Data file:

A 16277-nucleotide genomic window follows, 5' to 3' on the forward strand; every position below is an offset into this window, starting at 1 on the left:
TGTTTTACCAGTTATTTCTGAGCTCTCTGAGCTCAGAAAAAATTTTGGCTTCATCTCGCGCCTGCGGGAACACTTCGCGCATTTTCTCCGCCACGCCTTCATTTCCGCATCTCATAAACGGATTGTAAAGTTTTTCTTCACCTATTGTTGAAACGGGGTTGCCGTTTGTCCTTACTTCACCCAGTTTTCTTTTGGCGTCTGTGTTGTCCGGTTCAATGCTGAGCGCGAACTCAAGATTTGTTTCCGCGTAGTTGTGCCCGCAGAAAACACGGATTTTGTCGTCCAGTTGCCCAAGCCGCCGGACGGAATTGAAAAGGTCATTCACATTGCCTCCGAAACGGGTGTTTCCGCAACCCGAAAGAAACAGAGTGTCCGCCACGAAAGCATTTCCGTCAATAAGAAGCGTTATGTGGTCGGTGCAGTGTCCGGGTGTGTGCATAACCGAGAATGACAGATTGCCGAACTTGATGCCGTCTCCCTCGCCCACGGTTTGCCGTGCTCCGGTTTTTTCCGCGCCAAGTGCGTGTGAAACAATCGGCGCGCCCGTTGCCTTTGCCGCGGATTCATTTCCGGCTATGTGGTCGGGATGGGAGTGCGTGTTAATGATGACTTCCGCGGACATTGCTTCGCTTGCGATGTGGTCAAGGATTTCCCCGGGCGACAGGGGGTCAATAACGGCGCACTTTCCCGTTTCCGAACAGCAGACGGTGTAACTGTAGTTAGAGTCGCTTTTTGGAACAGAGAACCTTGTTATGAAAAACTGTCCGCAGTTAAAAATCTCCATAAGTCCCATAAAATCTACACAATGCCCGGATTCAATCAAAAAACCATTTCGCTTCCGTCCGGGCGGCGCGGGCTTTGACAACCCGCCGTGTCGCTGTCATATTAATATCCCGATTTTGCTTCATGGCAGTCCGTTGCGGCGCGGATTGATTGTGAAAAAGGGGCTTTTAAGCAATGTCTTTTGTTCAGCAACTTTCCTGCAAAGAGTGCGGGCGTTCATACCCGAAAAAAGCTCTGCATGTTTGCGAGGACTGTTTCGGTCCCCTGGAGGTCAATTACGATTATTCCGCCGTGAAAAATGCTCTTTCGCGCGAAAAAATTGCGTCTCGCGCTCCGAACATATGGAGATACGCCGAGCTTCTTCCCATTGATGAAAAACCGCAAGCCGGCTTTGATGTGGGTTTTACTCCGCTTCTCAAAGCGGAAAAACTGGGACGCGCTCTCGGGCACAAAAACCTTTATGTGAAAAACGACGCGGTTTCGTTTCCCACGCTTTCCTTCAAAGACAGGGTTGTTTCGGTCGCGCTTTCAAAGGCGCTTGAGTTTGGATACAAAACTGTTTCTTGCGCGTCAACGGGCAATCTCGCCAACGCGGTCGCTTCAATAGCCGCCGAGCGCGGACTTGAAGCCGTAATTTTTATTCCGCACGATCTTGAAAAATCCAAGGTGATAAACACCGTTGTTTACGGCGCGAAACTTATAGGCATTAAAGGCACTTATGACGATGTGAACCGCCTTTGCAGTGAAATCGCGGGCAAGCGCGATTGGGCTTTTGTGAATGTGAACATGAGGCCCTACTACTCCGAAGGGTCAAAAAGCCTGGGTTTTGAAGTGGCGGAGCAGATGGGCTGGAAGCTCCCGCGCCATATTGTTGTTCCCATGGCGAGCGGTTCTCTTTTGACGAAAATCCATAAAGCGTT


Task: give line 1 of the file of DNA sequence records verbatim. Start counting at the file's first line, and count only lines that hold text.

A 16277-nucleotide genomic window follows, 5' to 3' on the forward strand; every position below is an offset into this window, starting at 1 on the left: